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World’s largest li-ion battery and 707 MW of solar power in Colorado proposal

Xcel Energy’s 120-day report to Colorado regulators includes an additional 1.1 GW of wind at 1.1-1.8¢/kWh. Solar power bids have come in at 2.2-2.7¢/kWh, and solar+storage at 3.0-3.2¢/kWh.

Back in the quaint days of late 2017, the world was awoke by a batch of bids of momentous size – and shockingly low pricing – in a solicitation by Xcel Energy. In fact, the median bid on 16 GW of solar+storage came in at only 3.6¢ per kilowatt-hour (kWh). This price was only 0.65¢/kWh more than the 30 GW of solar-only bids.

For perspective’s purpose – according to the EIA, in 2016 either operations or maintenance for ‘fossil steam’ electricity sources were above 5¢/kWh for existing facilities across the USA. This is before fuel costs estimated at an average of 2.5¢/kWh.

Yesterday saw the close of another public step in this proposal process. And while we no longer have 30 GW of solar power to salivate over, there are serious volumes being proposed to go in service by 2023.

In the proposal, 2016 Electric Resource Plan, 120-Day Report (PDF), Xcel Energy has put forth a extensive financial analysis on multiple potential paths forward for its service area in the state. The ‘Preferred Colorado Energy Plan Portfolio’ (CEPP) contains the largest amounts of solar power.

The plan features a total of five solar power plants, three of which include include energy storage. Three of these plants – 525 MW-AC worth of solar and 225 MW/ 900 MWh of energy storage – are located in the Pueblo region. One of these plants is solar only. A single 72 MW-AC solar plant is located in Park, the western part of the state. And a 110 MW-AC solar plant plus 50MW / 100 MWh of energy storage is located in Adams.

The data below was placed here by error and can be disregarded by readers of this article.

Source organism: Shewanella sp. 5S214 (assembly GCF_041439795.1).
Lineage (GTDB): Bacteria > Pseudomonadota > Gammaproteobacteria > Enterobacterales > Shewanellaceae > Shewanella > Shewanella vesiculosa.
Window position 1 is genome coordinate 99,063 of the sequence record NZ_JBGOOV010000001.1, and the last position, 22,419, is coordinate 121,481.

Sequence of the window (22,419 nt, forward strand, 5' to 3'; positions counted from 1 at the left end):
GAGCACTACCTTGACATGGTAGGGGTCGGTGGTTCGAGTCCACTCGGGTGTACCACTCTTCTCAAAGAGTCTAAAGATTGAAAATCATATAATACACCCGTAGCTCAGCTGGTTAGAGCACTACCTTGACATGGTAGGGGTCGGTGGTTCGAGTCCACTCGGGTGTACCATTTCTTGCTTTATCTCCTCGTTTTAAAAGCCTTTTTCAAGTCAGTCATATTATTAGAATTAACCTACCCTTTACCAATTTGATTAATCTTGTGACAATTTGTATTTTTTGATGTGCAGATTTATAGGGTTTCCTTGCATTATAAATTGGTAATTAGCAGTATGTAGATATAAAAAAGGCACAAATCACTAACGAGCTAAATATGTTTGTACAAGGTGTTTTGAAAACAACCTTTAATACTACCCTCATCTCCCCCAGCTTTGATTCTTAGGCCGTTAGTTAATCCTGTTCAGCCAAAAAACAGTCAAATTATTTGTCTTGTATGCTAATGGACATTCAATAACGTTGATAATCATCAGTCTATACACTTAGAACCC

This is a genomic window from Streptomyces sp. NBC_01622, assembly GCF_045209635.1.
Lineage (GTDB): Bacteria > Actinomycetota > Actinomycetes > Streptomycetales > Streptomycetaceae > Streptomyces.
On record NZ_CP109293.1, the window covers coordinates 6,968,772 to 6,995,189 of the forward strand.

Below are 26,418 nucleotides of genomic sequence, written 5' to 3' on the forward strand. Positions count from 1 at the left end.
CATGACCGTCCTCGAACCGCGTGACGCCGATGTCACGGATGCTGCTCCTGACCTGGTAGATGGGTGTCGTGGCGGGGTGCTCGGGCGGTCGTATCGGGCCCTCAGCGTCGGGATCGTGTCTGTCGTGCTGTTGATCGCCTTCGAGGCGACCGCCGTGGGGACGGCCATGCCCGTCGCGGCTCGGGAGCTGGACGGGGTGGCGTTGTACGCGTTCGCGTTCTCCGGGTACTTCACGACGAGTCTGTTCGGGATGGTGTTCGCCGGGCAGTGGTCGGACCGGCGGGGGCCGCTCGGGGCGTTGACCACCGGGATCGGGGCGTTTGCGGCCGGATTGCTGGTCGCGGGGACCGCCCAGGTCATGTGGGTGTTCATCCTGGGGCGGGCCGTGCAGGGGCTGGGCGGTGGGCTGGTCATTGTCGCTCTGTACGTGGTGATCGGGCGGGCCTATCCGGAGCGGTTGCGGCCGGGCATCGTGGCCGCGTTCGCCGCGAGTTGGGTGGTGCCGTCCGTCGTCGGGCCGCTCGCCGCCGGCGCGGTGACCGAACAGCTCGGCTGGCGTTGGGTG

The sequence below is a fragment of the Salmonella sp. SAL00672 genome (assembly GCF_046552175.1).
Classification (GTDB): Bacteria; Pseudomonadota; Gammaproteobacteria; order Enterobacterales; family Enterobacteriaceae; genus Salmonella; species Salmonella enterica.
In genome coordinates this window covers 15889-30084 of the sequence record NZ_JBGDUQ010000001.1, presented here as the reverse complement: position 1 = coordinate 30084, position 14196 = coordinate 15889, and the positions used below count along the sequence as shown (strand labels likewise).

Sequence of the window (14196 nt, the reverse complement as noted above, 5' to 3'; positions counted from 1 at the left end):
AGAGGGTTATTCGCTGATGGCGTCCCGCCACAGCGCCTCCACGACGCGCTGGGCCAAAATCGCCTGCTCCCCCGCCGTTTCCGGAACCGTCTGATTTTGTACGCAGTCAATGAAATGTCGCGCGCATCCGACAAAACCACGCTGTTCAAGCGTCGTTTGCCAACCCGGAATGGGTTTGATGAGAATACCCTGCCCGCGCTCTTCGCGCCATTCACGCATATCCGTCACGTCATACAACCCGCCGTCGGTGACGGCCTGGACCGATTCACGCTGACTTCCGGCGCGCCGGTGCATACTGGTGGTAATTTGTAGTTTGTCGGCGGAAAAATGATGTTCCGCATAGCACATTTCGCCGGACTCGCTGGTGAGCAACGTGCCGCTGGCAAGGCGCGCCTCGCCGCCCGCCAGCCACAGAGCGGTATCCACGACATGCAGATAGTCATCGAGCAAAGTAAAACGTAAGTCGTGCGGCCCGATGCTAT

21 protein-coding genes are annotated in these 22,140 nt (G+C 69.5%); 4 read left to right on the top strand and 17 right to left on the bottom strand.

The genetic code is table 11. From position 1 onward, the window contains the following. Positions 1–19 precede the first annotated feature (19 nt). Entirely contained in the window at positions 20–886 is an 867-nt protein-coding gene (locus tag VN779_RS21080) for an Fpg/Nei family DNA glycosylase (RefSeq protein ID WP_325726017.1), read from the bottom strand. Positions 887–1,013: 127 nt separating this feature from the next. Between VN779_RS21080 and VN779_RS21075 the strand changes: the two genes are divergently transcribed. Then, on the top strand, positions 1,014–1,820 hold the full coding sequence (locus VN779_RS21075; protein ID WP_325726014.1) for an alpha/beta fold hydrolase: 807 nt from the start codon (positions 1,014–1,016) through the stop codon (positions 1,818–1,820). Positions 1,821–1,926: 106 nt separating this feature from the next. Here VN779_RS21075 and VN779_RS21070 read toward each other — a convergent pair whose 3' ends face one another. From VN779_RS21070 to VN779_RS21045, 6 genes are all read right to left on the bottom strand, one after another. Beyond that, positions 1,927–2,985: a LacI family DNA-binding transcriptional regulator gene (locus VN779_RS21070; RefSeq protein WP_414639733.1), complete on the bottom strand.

The individual solar power project range in capacity from 72 to 250 MW. The individual energy storage projects range from 50 to 125 MW, with two and four-hour ratings. The total solar to be deployed under this plan would be 707 MW-AC, with 275 WM/1,000 MWh of energy storage.

The Preferred CEPP notes that it is accelerating some solar power deployment to take advantage of the federal Investment Tax Credit. Xcel Energy projects that taking advantage of the timing would save customers $20 million, and close 380 MW of coal (Commanche I & II) up to 10 years early. The utility said the opportunity offered ‘unprecedented pricing.’

The solar power bids ranged from 2.3-2.7¢/kWh, while solar plus storage ranged from 3.0-3.2¢/kWh. While it makes for an imperfect comparison as solar project costs vary, the solar vs solar+storage delta is 0.5-0.8¢/kWh.

Even more eye popping was the wind power pricing that ranged from 1.1-1.8¢/kWh.

The documented referenced the Section 201 tariffs, and that it needed to get all solar power bids resubmitted due to the increased pricing of solar panels. However, this does not mean that project prices necessarily increased. As noted by the utility:

Read full article at PV Magazine